Preparing for MEDCAC
Ms. Fenton Ambrose said she was cautiously optimistic about the process ahead. “Typically, once the USPSTF gives an A or B recommendation, the process flows from that point. However, CMS conducts an independent review to analyze the USPSTF recommendation as it applies to their stakeholders. That’s why we’ve been working so hard preparing for our meeting with MEDCAC on April 30. We are anxious to show how multidisciplinary teams have been hard at work translating scientific validation into public health benefit safely, responsibly, equitably, and cost-effectively.”
Working with numerous stakeholders, the LCA developed a National Framework of Excellence for Lung Cancer Screening and Continuum of Care, best practice guidance for consumers and medical professionals interested in the screening process. Over 170 hospitals and treatment centers have adopted the National Framework, and almost 100 more are in the pipeline.
Asked about these complex logistics of implementing widespread screening, Ms. Fenton Ambrose also added, “It’s being done thoughtfully and carefully. And in addition to highlighting what constitutes best-practice care, we will be demonstrating to CMS that the lung cancer screening process is generalizable across a variety of care settings including rural, urban, academic, and community-based practices. Equally important will be conveying how smoking cessation has been embedded within screening centers of excellence and their strong interest in the collection of data to drive a quality improvement process.”
Ms. Fenton Ambrose stressed that LCA works very closely with the National Comprehensive Cancer Network (NCCN), which was the first professional society to recommend low-dose CT screening for high-risk individuals and to develop comprehensive clinical practice guidelines on lung cancer screening. “The NCCN clinical guidelines are the gold standard in oncology, and because of NCCN’s agile working structure, they are able to move swiftly to incorporate new research breakthroughs into their working guidelines,” she said.
Patient outreach is another important piece of the screening process. “We need to fully educate the public about who is a candidate for lung cancer screening and let them know that well-organized CT screening has been shown to significantly reduce the possibility of dying of lung cancer,” said Ms. Fenton Ambrose.
Dr. Levy, who was part of a team of lung cancer specialists who collaborated with ASCO on e-learning courses for the oncology community, commented about the need to educate physicians as well.
“Given the increasing role that [low-dose CT] will play for our patients, it is paramount to have Web-based educational programs to address this subject,” he said. The goal, I hope, will be to deliver a balanced discussion that includes both the benefits and risks with screening. These programs will need to reach not only oncologists but also target other disciplines, including pulmonologists and primary care physicians, as they are more likely to evaluate high-risk patients. In addition to addressing the role of CT screening, these e-learning courses will need to highlight the management and treatment decision for early-stage lung cancer. This will give viewers the idea that the algorithm doesn’t just stop once the diagnosis of lung cancer is made.”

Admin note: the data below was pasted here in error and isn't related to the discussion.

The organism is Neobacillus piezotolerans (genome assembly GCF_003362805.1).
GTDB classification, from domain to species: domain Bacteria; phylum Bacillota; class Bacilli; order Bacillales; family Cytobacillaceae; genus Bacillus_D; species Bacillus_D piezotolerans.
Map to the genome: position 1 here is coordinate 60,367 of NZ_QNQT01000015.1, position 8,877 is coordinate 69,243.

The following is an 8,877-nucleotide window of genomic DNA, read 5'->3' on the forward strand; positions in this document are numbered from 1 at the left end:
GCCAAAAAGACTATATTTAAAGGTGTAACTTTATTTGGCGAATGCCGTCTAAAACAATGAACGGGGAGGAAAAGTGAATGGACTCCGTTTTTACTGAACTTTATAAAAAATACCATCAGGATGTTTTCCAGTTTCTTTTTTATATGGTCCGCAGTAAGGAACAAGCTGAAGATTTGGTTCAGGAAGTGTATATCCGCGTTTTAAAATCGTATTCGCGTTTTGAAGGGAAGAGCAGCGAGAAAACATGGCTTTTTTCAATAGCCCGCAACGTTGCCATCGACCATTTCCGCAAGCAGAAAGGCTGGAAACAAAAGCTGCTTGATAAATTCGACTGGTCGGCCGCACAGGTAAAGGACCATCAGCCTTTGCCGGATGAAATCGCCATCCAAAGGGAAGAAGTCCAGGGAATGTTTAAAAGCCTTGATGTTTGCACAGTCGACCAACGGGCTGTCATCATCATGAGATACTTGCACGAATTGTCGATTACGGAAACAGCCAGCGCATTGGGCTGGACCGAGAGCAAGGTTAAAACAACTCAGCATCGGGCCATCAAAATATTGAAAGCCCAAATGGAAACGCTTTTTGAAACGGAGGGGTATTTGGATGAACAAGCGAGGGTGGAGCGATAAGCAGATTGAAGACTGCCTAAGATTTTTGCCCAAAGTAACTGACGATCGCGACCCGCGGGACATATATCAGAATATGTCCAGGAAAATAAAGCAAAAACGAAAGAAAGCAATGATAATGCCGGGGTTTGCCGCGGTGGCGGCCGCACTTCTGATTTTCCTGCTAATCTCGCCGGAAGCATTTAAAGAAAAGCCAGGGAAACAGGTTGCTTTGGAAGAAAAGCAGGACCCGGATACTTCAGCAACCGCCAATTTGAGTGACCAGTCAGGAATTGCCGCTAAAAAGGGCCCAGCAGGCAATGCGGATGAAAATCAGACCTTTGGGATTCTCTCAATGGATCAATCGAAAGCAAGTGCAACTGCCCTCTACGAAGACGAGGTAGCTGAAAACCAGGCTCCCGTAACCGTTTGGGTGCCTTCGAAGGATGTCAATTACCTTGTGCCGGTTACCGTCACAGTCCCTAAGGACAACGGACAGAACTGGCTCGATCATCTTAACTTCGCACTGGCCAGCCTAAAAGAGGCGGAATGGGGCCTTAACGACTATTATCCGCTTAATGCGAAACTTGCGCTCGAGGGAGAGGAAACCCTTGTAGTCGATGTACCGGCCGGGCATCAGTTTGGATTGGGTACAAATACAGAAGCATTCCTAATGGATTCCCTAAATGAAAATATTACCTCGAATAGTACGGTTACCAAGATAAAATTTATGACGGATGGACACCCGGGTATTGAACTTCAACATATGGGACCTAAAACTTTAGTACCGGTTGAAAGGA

Screening Saves Lives
Ms. Fenton Ambrose said she was buoyed by the results of a new study showing that the incidence of colon cancer, declining since the mid-1980s, plunged a further 30% last decade among Americans 50 and older as more people had colonoscopies.5 “We’re confident that lung cancer screening will produce the same reduction in incidence that colonoscopy has produced in colon cancer. Early detection works,” said Ms. Fenton Ambrose.
Dr. Levy echoed Ms. Fenton Ambrose’s optimism about screening’s effect on lung cancer incidence and survival. “I think we have to keep in mind that the NLST was the first study ever to show a significant reduction in lung cancer mortality with the use of low-dose CT for high-risk patients including those aged 55 to 80 with at least a 30 pack-year history of smoking. In addition, given that the study was stopped after only three annual CT scans, there are some who would argue that the 20% reduction in mortality might be an underestimate of the true benefit of this modality,” said Dr. Levy.
Ms. Fenton Ambrose noted an important downstream benefit of lung cancer screening: “On the other side of the continuum, lung cancer screening will give us access to biomedical samples that we’ve needed for so long. We may even be poised to see this accelerate research, giving us a better understanding of the disease at an earlier stage. This is a huge moment, certainly for the lung cancer community and for the larger cancer community. There is no downside to properly conducted lung cancer screening.” ■
Disclosure: Ms. Fenton Ambrose and Drs. Levy, Bach, and Campos-Outcalt reported no potential conflicts of interest.
1. The National Lung Screening Trial Research Team: Reduced lung-cancer mortality with low-dose ccomputed tomographic screening. N Engl J Med 365:395-409, 2011.
2. Bach PB: Formal request for a national coverage determination on lung cancer screening with low dose computed tomography. September 9, 2013 [letter]. Available at www.cms.gov.
3. Screening for Lung Cancer: U.S. Preventive Services Task Force Recommendation Statement. Ann Intern Med. December 31, 2013 (early release online).
4. National coverage analysis for lung cancer screening with low dose computed tomography (CAG-00439N). March 12, 2014 [letter]. Available at www.acr.org.
5. Siegel R, DeSantis C, Jemal A: Colorectal cancer statistics, 2014. CA Cancer J Clin 64:104-117, 2014.